China’s President Xi Jinping’s decision to skip the G20 Leadership Summit in New Delhi on September 9 and 10, 2023, has raised eyebrows and prompted speculation about its underlying causes.
While tensions between India and China have played a role in his absence, there are deeper internal conflicts within the Chinese Communist Party that may have contributed to this unexpected move.
Internal Party Dynamics
The Beidaihe seaside resort in China’s Hebei province has long served as a backdrop for an annual, highly secretive gathering of incumbent and retired leaders of the Chinese Communist Party (CCP).
This closed-door conclave is typically shrouded in secrecy, with little information reaching the public. However, this year, it stood out as markedly different from previous meetings, leaving political observers intrigued.
One of the striking developments at this year’s gathering was the bold and unprecedented reprimand reportedly directed at President Xi Jinping by influential party elders, among them Zeng Qinghong, a close confidant of former President Jiang Zemin.
The fact that such senior figures openly criticized the sitting CCP leader underscores the gravity of the concerns they raised.
At the heart of their criticism were several pressing issues that have been plaguing China. Firstly, they expressed deep apprehension about the country’s economic slowdown. China’s once-rapid economic growth had positioned it as a global economic powerhouse, but recent years have seen a notable deceleration, which has raised concerns about the CCP’s ability to maintain prosperity and public support.
A second major concern was the ongoing real estate crisis, which had cast a shadow over the stability of China’s financial system. Falling property prices and a growing debt burden in the real estate sector posed a substantial risk to the country’s economic health.
Youth unemployment, a growing problem in China, was another issue that the elders highlighted. As job opportunities became scarcer for the younger generation, it fueled social discontent and unrest—a potential threat to the party’s control over the population.
In addition to these domestic challenges, the elders expressed worries about controversies and issues within the Chinese military. This could include concerns over military readiness, discipline, and potentially even factionalism within the armed forces.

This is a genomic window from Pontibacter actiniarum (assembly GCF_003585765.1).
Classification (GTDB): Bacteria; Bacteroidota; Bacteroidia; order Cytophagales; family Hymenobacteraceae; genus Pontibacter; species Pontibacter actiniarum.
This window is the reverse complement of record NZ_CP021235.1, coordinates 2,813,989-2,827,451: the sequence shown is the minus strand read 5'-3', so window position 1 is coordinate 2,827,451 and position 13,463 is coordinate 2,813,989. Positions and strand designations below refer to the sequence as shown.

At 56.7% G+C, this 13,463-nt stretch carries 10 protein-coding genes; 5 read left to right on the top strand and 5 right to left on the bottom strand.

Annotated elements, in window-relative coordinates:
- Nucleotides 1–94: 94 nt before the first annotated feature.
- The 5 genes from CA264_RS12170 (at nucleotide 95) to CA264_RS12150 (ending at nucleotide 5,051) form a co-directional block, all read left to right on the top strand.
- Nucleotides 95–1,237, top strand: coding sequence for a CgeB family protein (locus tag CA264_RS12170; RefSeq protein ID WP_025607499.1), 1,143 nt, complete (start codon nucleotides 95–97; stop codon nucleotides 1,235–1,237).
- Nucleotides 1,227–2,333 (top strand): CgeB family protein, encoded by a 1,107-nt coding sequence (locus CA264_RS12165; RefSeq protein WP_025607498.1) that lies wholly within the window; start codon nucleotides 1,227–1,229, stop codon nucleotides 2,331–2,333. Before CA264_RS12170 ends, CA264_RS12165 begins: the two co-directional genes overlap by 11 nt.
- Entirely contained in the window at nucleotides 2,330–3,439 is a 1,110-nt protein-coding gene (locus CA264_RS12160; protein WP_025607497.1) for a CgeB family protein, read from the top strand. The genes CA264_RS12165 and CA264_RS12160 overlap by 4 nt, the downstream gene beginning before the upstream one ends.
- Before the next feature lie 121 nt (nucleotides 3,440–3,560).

The crux of their message to Xi Jinping was unambiguous: if these critical problems persisted without effective solutions, the CCP faced the genuine risk of losing public support, thereby endangering its continued hold on power. The party’s historical legitimacy has long been tied to its ability to deliver economic growth and stability, making these criticisms particularly potent.
Jinping’s Sly Dig At His Predecessors
Rather than accepting responsibility for these issues, Xi Jinping deflected blame onto his predecessors, notably mentioning Deng Xiaoping, Jiang Zemin, and Hu Jintao.
Xi questioned whether he should shoulder the blame for the ongoing problems, despite being in power for over a decade. This unexpected reaction from China’s top leader left many within the CCP hierarchy perplexed and further underscored the depth of internal divisions within the party.
In this context, Xi Jinping’s decision to skip the G20 Summit in New Delhi could be seen as an attempt to avoid potential scrutiny and uncomfortable questions regarding China’s economic performance and internal political dynamics.
The internal turmoil within the CCP, coupled with mounting external challenges, has created a complex backdrop for Chinese leadership and its interactions on the global stage.
Apart from internal party conflicts, Xi’s absence at the G20 Summit can also be linked to China’s strained relations with the United States and other nations. Despite diplomatic efforts, tensions between the U.S. and China persist, encompassing issues like the Russia-Ukraine war, Taiwan, the South China Sea, human rights, and economic restrictions.
This challenging international environment likely factored into Xi’s decision to avoid the summit, as it could have led to uncomfortable questions about China’s economic performance and geopolitical standpoints.
India’s External Affairs Minister S. Jaishankar downplayed Xi’s absence, stating that it would not impact the summit’s negotiations. He emphasized that leaders have skipped summits in the past, and Xi’s decision was not unusual.
Meanwhile, U.S. President Joe Biden expressed disappointment but hinted at a future meeting with Xi without specifying a date. U.S. National Security Advisor Jake Sullivan acknowledged that China had the option to be a “spoiler” at the summit due to border tensions with India but encouraged China to engage constructively in addressing global challenges.
President Xi Jinping’s decision to skip the G20 Summit in New Delhi has brought attention to not only the strained relations between India and China but also the internal conflicts within the Chinese Communist Party.
The reprimand he received from party elders, coupled with concerns about China’s economic challenges and international tensions, likely played a role in this absence. As the world watches the summit unfold, the spotlight remains on the evolving dynamics both within China’s political landscape and on the global stage.
China’s foreign ministry has stated its readiness to work with all parties for the summit’s success, emphasizing stable relations with India despite ongoing dialogue and communication at various levels.
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